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Coach Bobby Hurley making changes to keep ASU out of foul trouble

Arizona State head coach Bobby Hurley argues with an official in the first half of an NCAA college basketball game against Utah, Sunday, Jan. 7, 2018, in Salt Lake City. (AP Photo/Rick Bowmer)

Over Arizona State’s final three nonconference games, the Sun Devils averaged 18 personal fouls per game. They did not commit more than 20 against Pacific, Longwood and Vanderbilt.

Over their five best nonconference wins against Kansas, Xavier, St. John’s and Kansas State, they’d also never committed more than 20, averaging 17.2 fouls per game.

But once Pac-12 play hit, the numbers jumped. Bobby Hurley’s team averaged 26 fouls per game in its first three Pac-12 games: losses to Arizona and Colorado, plus a win over Utah.

“I don’t know if the guys are upset they didn’t get a good Christmas gift or something, and maybe since we’re past Christmas we’ve been fouling more regularly,” Hurley told Doug & Wolf on 98.7 FM Arizona’s Sports Station. “I don’t know. I don’t feel like we’re defending a whole lot different than we were prior.”

Hurley knows he needs a fix.

And he knows criticizing officials is not the answer.

ASU was lucky to drop Utah, 80-77, on Sunday despite losing three players who fouled out and racking up 31 personals for the game. The coach is conscious that how he regulates personal fouls in practice will be a point of emphasis moving foward.

For a Sun Devil team that thrives in transition, the quick whistles have stymied the offensive flow that previously snowballed into blowouts against ranked opponents like Xavier and Kansas. Add in a shooting slump and more zone defenses testing that shooting, and ASU has gotten away from the attacking identity that made it one of the best teams at getting to the line.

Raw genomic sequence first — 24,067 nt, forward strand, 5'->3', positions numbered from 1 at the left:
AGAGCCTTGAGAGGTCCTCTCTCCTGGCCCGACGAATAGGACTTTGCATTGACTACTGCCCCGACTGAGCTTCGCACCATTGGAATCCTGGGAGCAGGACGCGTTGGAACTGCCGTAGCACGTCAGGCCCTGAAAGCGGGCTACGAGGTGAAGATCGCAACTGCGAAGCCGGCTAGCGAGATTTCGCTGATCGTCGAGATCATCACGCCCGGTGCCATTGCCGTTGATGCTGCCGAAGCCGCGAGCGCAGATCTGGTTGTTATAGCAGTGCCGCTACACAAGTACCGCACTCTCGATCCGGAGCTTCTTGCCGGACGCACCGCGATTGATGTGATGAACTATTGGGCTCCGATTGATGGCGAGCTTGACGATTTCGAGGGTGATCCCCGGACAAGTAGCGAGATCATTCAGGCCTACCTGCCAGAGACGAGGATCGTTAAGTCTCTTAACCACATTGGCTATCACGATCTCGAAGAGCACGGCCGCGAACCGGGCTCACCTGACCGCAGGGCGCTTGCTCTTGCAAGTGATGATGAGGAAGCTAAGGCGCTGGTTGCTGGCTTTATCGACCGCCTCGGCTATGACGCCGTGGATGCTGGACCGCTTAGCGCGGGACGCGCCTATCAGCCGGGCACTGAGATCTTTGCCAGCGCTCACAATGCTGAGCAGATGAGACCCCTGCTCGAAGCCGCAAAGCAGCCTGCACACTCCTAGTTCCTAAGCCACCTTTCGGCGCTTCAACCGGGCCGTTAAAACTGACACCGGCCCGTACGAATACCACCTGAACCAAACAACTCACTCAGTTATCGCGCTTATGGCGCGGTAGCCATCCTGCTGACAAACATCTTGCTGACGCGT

“When the game is very choppy and there’s a lot of whistles, it’s hard for us to perform at the level that we have in some other games,” Hurley told Doug & Wolf on Wednesday. “We have to play without fouling and make sure we’re focusing on all the points of emphasis.

“That’s something that I’m going to pay attention to a little more as we defend on the practice floor to not allow as much contact to go. You want your practices to be real competitive and physical so that you’re mentally ready for a tough game, but you got to, I guess, strike a balance to get guys not to foul.”

Hurley is being proactive in his approach to fix ASU’s foul trouble.

After criticizing the officiating following the Colorado game, the Pac-12 reprimanded Hurley, who accepted the punishment but now is seeking answers to protect his players.

“I understand why I was given that,” Hurley said of the warning. “There are ways that I can get my points across, whether it’s sending an edit to our head of officials and asking for a review of plays that I don’t feel are legitimate, which I did and I have done. I just got to be careful about not directly talking about officiating. It was fair, what happened there.”

Listen live to 98.7 FM Arizona’s Sports Station Thursday when ASU hosts the Oregon Ducks at 8 p.m.

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